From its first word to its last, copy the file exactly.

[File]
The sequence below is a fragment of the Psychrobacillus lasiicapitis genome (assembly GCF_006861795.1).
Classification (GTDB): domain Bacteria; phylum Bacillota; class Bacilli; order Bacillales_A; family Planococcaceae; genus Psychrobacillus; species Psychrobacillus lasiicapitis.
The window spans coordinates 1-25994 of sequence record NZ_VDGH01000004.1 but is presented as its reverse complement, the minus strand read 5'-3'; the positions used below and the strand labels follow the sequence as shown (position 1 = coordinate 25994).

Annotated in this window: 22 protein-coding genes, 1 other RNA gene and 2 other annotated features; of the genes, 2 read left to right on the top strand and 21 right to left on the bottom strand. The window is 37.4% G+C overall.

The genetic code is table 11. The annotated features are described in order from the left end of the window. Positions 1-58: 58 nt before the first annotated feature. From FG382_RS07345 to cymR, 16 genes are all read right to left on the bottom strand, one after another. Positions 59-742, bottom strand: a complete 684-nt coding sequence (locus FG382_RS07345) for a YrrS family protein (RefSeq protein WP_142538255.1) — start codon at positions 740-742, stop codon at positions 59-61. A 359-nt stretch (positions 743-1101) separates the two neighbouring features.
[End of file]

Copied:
The sequence below is a fragment of the Psychrobacillus lasiicapitis genome (assembly GCF_006861795.1).
Classification (GTDB): domain Bacteria; phylum Bacillota; class Bacilli; order Bacillales_A; family Planococcaceae; genus Psychrobacillus; species Psychrobacillus lasiicapitis.
The window spans coordinates 1-25994 of sequence record NZ_VDGH01000004.1 but is presented as its reverse complement, the minus strand read 5'-3'; the positions used below and the strand labels follow the sequence as shown (position 1 = coordinate 25994).

Annotated in this window: 22 protein-coding genes, 1 other RNA gene and 2 other annotated features; of the genes, 2 read left to right on the top strand and 21 right to left on the bottom strand. The window is 37.4% G+C overall.

The genetic code is table 11. The annotated features are described in order from the left end of the window. Positions 1-58: 58 nt before the first annotated feature. From FG382_RS07345 to cymR, 16 genes are all read right to left on the bottom strand, one after another. Positions 59-742, bottom strand: a complete 684-nt coding sequence (locus FG382_RS07345) for a YrrS family protein (RefSeq protein WP_142538255.1) — start codon at positions 740-742, stop codon at positions 59-61. A 359-nt stretch (positions 743-1101) separates the two neighbouring features.